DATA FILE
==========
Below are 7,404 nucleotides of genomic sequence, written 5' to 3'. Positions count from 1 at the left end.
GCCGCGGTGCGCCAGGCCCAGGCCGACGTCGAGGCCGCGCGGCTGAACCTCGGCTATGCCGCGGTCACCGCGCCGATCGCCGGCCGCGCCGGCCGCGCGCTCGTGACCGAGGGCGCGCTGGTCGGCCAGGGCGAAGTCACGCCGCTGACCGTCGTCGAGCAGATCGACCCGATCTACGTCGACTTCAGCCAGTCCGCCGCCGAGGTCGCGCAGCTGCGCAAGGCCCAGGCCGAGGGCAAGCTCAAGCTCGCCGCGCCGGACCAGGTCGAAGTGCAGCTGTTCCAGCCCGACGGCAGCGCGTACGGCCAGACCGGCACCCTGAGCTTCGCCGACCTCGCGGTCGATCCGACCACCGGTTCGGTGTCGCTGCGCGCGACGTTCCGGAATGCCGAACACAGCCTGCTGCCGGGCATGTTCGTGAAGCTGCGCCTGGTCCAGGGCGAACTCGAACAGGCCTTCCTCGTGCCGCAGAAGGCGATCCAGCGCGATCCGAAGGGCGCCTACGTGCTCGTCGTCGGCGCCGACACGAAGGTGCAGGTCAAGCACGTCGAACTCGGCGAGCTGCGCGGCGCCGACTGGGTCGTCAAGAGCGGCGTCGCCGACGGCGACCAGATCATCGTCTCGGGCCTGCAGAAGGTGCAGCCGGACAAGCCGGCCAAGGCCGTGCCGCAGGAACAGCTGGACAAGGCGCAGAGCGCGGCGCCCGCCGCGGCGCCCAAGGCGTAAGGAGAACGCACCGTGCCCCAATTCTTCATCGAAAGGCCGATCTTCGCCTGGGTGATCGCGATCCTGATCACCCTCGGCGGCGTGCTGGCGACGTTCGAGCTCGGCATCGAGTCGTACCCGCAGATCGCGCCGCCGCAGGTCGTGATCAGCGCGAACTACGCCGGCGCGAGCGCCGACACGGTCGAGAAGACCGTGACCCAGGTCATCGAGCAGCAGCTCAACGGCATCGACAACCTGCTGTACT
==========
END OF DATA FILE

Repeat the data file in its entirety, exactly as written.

Below are 7,404 nucleotides of genomic sequence, written 5' to 3'. Positions count from 1 at the left end.
GCCGCGGTGCGCCAGGCCCAGGCCGACGTCGAGGCCGCGCGGCTGAACCTCGGCTATGCCGCGGTCACCGCGCCGATCGCCGGCCGCGCCGGCCGCGCGCTCGTGACCGAGGGCGCGCTGGTCGGCCAGGGCGAAGTCACGCCGCTGACCGTCGTCGAGCAGATCGACCCGATCTACGTCGACTTCAGCCAGTCCGCCGCCGAGGTCGCGCAGCTGCGCAAGGCCCAGGCCGAGGGCAAGCTCAAGCTCGCCGCGCCGGACCAGGTCGAAGTGCAGCTGTTCCAGCCCGACGGCAGCGCGTACGGCCAGACCGGCACCCTGAGCTTCGCCGACCTCGCGGTCGATCCGACCACCGGTTCGGTGTCGCTGCGCGCGACGTTCCGGAATGCCGAACACAGCCTGCTGCCGGGCATGTTCGTGAAGCTGCGCCTGGTCCAGGGCGAACTCGAACAGGCCTTCCTCGTGCCGCAGAAGGCGATCCAGCGCGATCCGAAGGGCGCCTACGTGCTCGTCGTCGGCGCCGACACGAAGGTGCAGGTCAAGCACGTCGAACTCGGCGAGCTGCGCGGCGCCGACTGGGTCGTCAAGAGCGGCGTCGCCGACGGCGACCAGATCATCGTCTCGGGCCTGCAGAAGGTGCAGCCGGACAAGCCGGCCAAGGCCGTGCCGCAGGAACAGCTGGACAAGGCGCAGAGCGCGGCGCCCGCCGCGGCGCCCAAGGCGTAAGGAGAACGCACCGTGCCCCAATTCTTCATCGAAAGGCCGATCTTCGCCTGGGTGATCGCGATCCTGATCACCCTCGGCGGCGTGCTGGCGACGTTCGAGCTCGGCATCGAGTCGTACCCGCAGATCGCGCCGCCGCAGGTCGTGATCAGCGCGAACTACGCCGGCGCGAGCGCCGACACGGTCGAGAAGACCGTGACCCAGGTCATCGAGCAGCAGCTCAACGGCATCGACAACCTGCTGTACT